Mo Farah can claim double Olympic gold at London 2012 despite the Briton's difficult indoor season, according to two-time Olympic 10,000 metres champion Haile Gebrselassie.
Farah will go into the Games this summer as one of Great Britain's biggest medal hopes having won the 5,000m and come second over 10,000m at last year's World Championships in Daegu, but he has endured a disappointing time of it of late, only finishing fourth over 3,000m at the World Indoor Championships in March.
As far as Ethiopian Gebrselassie is concerned, though, that should not overly concern the 29-year-old in the build-up to London, where he can see Farah shining once again.
Asked if he thought Farah could win both the 5,000m and 10,000m races at the Games, Gebrselassie said: "Why not? Of course it is not easy for him, but as we saw last year, he is a very strong athlete.
"He nearly won them both (in Daegu), it was very close. It was exciting to see the competition between him and the others and his performance was amazing.
"I think this year if he keeps his training and discipline like last year, believe me he will make something of it.
"You don't count indoor with outdoor - indoor is a different thing and if you look at his physical (attributes), Mo Farah is not an indoor athlete.
"He is more outdoor and if he is disappointed about his indoor season, then he shouldn't be - it is a different style."
Gebrselassie - who was speaking at an event to preview Sunday's Bupa Great Manchester Run, which he will be looking to win for a fourth straight year and fifth time overall - will not be competing in London having failed to register a sufficient marathon time to make the Ethiopia team.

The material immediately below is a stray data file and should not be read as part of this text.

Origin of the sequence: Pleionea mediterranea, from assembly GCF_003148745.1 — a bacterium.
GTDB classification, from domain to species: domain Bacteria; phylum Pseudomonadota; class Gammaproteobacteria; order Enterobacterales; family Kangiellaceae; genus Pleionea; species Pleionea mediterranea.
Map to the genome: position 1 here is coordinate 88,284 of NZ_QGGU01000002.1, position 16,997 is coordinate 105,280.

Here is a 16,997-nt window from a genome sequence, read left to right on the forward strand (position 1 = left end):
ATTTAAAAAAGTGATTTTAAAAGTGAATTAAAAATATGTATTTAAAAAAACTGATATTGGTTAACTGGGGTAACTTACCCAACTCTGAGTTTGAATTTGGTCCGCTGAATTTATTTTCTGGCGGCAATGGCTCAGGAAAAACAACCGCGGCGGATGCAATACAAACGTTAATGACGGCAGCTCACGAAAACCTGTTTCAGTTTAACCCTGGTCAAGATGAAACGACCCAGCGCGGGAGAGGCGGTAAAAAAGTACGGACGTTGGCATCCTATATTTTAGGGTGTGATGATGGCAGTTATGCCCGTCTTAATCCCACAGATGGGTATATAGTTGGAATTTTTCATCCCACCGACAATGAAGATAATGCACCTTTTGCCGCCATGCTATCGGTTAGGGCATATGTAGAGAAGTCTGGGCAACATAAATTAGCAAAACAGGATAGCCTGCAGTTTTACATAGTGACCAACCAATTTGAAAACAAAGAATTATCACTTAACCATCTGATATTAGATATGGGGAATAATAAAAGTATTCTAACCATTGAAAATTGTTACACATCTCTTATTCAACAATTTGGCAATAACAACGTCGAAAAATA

The 39-year-old admits it was a major blow but says retirement, which he has flirted with in the past, is not currently on his agenda.
"I have participated in the last four Olympics, but to make this fifth one especially was my wish," Gebrselassie said.
"Maybe I was a little bit too ambitious and that is why I could not make the team - I would have loved to do that, but it didn't work. What can I do?
"For me it is difficult to say about running at another Olympics, but of course I will keep running and I don't know how long I will keep competing.
"With running, I cannot just stop tomorrow or the day after - I have to continue. We will see."
Another big-name long-distance runner who will be taking part in Manchester but - as it stands - not in London is Kenya's marathon world-record holder Patrick Makau.
He too has been left out of his country's Olympic squad, although the 27-year-old has not given up all hope just yet.
Makau said: "It is a disappointment for me not to be selected in the team. The guys in Kenya are trying to fix me, but I'm not sure. Either way, I will keep on working on my career.
"When the team was being selected, I was not included, but most Kenyans and people everywhere are complaining about me not being selected. The federation has promised me they are trying to do something, so maybe I can be in the team."
Makau also believes Farah can perform "wonders" at the Olympics and claim double gold, although he is less sure about how the Somalia-born athlete might fare if he switches his focus to marathon-running after this summer's Games, as he says he will.
Gebrselassie, who made a similar change in 2004, has suggested in the past that it might be a mistake on Farah's part, and Makau said on the matter: "I believe in him (Farah) running on the track - in 10,000 and 5,000 he can be good. But in marathons, it is difficult to say.
"He needs firstly to do half-marathons for some years before he comes to the marathons - that is the bridge."
Alongside the Great Manchester Run, the Great CityGames will also be taking place on Sunday, with GB pair Jessica Ennis and Dwain Chambers and America's Sanya Richards-Ross among those competing.